• Killed (inactivated) vaccines are made from a protein or other small pieces taken from a virus or bacteria. These vaccines are safe, even in people with weakened immune systems. Influenza shots are an example of this type of vaccine.
  • Toxoid vaccines contain a toxin or chemical made by the bacteria or virus. They make you immune to the harmful effects of the infection, rather than to the infection itself. Examples are the diphtheria and tetanus vaccines.
  • Biosynthetic vaccines contain human-made substances that the immune system thinks are infectious organisms. The Hib (Haemophilus influenzae type B) conjugate vaccine is one example.


Many parents are worried that some vaccines are not safe and may harm their baby or young child. They may ask their doctor or nurse to wait, or even refuse to have the vaccine. However, it is important to also think about the risks of not having the vaccination.

Some people believe that the small amount of mercury (called thimerosal) that is a common preservative in multidose vaccines causes autism or ADHD. However, studies have NOT shown this risk to be true.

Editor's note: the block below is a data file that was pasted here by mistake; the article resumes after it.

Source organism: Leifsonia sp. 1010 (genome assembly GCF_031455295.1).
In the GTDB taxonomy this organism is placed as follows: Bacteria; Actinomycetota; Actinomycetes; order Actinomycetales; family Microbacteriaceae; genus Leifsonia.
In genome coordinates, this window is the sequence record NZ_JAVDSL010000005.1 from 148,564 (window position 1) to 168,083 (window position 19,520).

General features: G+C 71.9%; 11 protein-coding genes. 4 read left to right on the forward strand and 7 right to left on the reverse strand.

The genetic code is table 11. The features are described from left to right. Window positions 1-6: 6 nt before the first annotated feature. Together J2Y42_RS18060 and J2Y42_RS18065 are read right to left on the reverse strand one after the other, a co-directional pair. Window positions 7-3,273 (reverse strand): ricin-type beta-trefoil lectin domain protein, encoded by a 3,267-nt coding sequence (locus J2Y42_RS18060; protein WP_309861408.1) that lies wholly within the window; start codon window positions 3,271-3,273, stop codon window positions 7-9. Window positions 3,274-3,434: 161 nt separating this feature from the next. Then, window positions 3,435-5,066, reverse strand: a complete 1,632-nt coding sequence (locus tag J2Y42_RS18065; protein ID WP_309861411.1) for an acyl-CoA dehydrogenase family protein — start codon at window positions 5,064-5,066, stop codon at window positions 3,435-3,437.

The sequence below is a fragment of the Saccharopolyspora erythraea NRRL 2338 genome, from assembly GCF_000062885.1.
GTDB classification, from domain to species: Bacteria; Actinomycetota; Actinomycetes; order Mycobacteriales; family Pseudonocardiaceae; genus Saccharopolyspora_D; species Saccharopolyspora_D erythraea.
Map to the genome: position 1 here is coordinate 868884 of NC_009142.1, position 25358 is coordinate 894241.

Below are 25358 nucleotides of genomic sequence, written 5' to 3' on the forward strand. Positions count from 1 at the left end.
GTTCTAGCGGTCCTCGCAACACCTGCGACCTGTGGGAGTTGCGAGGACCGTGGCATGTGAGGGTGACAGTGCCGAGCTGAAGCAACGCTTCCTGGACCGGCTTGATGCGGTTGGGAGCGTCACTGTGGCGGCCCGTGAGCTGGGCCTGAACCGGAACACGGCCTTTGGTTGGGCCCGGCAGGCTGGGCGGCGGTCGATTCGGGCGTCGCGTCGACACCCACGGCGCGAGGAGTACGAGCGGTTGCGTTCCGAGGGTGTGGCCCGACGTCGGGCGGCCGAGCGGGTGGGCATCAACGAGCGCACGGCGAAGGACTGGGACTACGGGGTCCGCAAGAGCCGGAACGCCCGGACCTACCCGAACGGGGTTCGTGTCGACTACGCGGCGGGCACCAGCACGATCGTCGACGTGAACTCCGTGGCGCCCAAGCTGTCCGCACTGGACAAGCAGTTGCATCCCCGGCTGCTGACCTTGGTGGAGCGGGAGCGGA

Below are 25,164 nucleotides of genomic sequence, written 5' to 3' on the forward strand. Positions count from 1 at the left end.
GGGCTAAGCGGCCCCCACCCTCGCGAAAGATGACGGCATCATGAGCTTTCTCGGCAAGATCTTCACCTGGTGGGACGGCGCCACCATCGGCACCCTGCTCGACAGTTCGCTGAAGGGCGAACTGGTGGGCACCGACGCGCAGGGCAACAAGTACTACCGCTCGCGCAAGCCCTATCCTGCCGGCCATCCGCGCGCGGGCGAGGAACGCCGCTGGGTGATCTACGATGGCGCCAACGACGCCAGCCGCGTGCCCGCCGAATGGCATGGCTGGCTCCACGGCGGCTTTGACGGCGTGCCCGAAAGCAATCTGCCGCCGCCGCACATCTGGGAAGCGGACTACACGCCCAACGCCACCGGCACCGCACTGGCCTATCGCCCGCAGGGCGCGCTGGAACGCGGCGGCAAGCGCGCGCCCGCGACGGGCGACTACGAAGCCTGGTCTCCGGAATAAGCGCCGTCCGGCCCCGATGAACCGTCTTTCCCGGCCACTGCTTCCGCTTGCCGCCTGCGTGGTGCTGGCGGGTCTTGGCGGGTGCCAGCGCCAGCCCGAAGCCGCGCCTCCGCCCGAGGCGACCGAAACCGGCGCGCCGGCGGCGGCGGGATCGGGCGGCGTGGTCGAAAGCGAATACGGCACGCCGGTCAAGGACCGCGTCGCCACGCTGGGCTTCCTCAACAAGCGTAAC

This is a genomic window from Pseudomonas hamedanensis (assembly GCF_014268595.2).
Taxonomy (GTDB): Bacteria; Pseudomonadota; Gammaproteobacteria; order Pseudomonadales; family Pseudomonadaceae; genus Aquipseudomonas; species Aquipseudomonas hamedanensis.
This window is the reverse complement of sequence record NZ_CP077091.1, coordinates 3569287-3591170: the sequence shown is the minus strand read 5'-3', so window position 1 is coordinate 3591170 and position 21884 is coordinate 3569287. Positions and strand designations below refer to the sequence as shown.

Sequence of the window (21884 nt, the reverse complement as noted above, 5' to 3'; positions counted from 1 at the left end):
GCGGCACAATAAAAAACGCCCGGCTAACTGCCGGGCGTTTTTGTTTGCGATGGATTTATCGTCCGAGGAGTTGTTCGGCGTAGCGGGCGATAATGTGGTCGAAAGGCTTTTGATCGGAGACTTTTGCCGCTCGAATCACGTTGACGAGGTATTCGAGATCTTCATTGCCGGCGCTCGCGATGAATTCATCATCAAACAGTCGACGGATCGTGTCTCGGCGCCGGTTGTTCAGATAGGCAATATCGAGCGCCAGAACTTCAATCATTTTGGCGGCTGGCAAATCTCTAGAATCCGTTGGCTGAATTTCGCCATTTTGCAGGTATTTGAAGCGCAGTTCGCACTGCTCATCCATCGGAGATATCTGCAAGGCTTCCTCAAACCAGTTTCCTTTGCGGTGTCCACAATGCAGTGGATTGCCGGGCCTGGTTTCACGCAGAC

The American Academy of Pediatrics, and The Institute of Medicine (IOM) agree that no vaccine or component of any vaccine is responsible for the number of children who are currently being diagnosed with autism. They conclude that the benefits of vaccines outweigh the risks.

All of the routine childhood vaccines are available in single-dose forms that do not contain added mercury.

The Centers for Disease Control and Prevention website provides further information.

Other risks include:

Some parents are worried that they or their child can get the infection from some vaccines, such as the MMR, chickenpox (varicella), or nasal spray flu vaccines. However, unless you have a weakened immune system, this is very unlikely.

Although very rare, allergic reactions to some part of the vaccines are possible.